“We want to ‘edutain’ in a sense. You know, it’s less about playing the music, and more about telling these stories and honoring these spaces, and these subcultures, and these creators, and the people who have taken their time in their years of their life to understand the music that they care about,” said Jared Boyd, WYXR Program Manager.
The five 2019 Rudy Bruner Award winners, including Gold Medalist Crosstown Concourse, have changed the rules of standard practice and elevated issues that matter, addressing ongoing and long-term challenges faced by cities across America. Read the case study.
A new, non-commercial radio partnership aimed at amplifying the voices of individuals in the Mid-South will launch early this fall on 91.7 FM and online.
The station’s call letters, WYXR, stand for “Your Crosstown Radio,” a nod to Crosstown Concourse, where the station will be producing and airing its daily broadcasts, and to the staff’s intent to put community radio back into the hands of the listener.
We might be under quarantine for a little longer, but Crosstown Concourse’s food hall provides a little taste of the world beyond our borders. Global Café at Crosstown Concourse takes an international approach to cuisine, offering a variety of dishes from several countries.
Between the World Wars, Sears built 10 giant centers around the country. The one-to-three million square foot fortresses served as department store, regional office and fulfillment center for the catalog business. As Sears’ business dwindled in the early 1990s, the centers were closed. Most sat idle for years. Three were eventually demolished. The one in Seattle became the headquarters of Starbucks. Some turned into condos. The one in Memphis turned into the most interesting adapted use project in America.
Driving through Memphis’s Crosstown neighborhood, it’s hard to miss Crosstown Concourse. The former Sears distribution center turned mixed-use development anchors the area with an arts center, shops, school, and public health center. Walk inside and it’s clear that the food is the heart of this place. Most of the restaurants are local, and three of them have made giving back to the community a core part of their mission.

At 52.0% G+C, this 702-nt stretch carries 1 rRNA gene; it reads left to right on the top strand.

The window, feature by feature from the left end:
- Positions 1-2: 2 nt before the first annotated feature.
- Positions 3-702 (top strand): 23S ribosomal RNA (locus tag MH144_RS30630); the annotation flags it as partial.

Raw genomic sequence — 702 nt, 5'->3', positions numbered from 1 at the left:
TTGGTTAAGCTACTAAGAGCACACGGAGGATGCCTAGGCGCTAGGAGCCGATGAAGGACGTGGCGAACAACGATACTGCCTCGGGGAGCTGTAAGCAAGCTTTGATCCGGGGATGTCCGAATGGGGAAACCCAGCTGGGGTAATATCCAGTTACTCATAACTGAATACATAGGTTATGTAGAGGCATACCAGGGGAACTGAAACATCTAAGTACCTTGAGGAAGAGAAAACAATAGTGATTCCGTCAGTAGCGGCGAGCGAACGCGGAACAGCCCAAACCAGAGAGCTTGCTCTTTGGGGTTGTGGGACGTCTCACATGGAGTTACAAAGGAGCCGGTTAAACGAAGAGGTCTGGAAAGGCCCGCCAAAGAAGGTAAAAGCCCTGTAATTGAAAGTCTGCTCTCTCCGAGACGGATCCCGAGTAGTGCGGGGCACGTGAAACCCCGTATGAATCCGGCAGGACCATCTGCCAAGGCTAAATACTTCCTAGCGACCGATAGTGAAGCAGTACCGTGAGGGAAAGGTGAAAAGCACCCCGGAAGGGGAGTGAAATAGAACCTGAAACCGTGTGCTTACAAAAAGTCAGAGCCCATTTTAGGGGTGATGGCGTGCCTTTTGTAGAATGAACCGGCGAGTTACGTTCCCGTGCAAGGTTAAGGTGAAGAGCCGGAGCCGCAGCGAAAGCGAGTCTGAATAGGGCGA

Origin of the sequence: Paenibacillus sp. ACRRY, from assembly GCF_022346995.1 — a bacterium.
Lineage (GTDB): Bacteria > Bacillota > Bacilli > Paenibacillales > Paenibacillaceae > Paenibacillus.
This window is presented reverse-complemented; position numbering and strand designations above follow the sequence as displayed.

Boston architect and philanthropist Simeon Bruner has spent much of his professional life studying how the designs of urban buildings “manifest” themselves to make their surrounding communities better.
He’s never seen anything like Crosstown Concourse.
“I would say this building is unique in terms of public access and permeability and the multitude of different uses that come together without restriction,” Bruner said while touring the Concourse with The Daily Memphian late Friday afternoon.
The building was the Gold Medal recipient for the 2019 Rudy Bruner Award for Urban Excellence.
A client-stylist relationship — even one limited to monthly, 30-minute increments — can be therapeutic for the customer and strengthen customer retention for the stylist.
But the conversation stylist Barbara Barnett had with one of her regulars in 2018 proved to be life-changing for both her and a colleague at the Midtown salon where they had been longtime employees.
As a result of that conversation, Barnett and Whitney Adams on Tuesday, Oct. 1, will open and be co-owners of Hero & Sage, the first hair salon in the massive Crosstown Concourse.
A movie rental shop closing in 2014 was a familiar story. But one opening in 2019?
Welcome to the man-bites-dog tale of Memphis movie culture. After five years of dormancy, four different storage spaces to house a north-of-30,000-title VHS/DVD/Blu-Ray collection, three potential locations that didn’t pan out and two false starts, this countdown has arrived at the return of one of a kind: Black Lodge Video — now just Black Lodge — is back.
On a recent Thursday evening, about 80 people gathered in a room in Crosstown Concourse flanked by dark green curtains and ringed with sofas, love seats and armchairs. Amber light glowed from assorted lamps on side tables.
Standing on a rug in the room’s center, twin brothers Christian Underwood on bass and Christopher Underwood on drums, known as The PRVLG, played with Paul Taylor.
The concert was part of The Groove music series, focused on “funky bands,” at The Green Room, one of four music venues operated by Crosstown Arts. Other sites include Crosstown Theater, the East Atrium and 430 N. Cleveland, across the street from the Concourse.
Crosstown Concourse is among the finalists for an international award that recognizes real estate projects for achieving excellence in design, construction, economics, planning and management.
The renovation and adaptive reuse of the 1.1 million-square-foot Sears building is one of 19 finalists in the Urban Land Institute’s 2019 Global Awards of Excellence competition.
Is there any more American food item than the hot dog? The folks behind The Doghouzz are banking on this country’s love affair with this iconic food.
The Doghouzz will be Memphis’ only hot dog restaurant and bar. At 1349 Autumn in the Crosstown neighborhood, the 4,400-square-foot restaurant that includes an outdoor patio is slated to open in early June.
Crosstown Concourse was one of just nine buildings selected this week by the American Institute of Architects (AIA) for the AIA 2019 Honor Awards.
Seven years ago, Nepal native Indra Sunuwar, now 23, arrived in Memphis, Tenn., with her mom, dad and four siblings.
More than a year after the mixed-use space opened, The Commercial Appeal sent a reporter and photographer to the Crosstown Concourse for a day in an effort to capture the atmosphere.
To build a vertical village, you might as well start with food on the ground floor. Folks have to eat, and at Crosstown Concourse, where they also live, go to school, work and play, choices about where to dine continue to expand.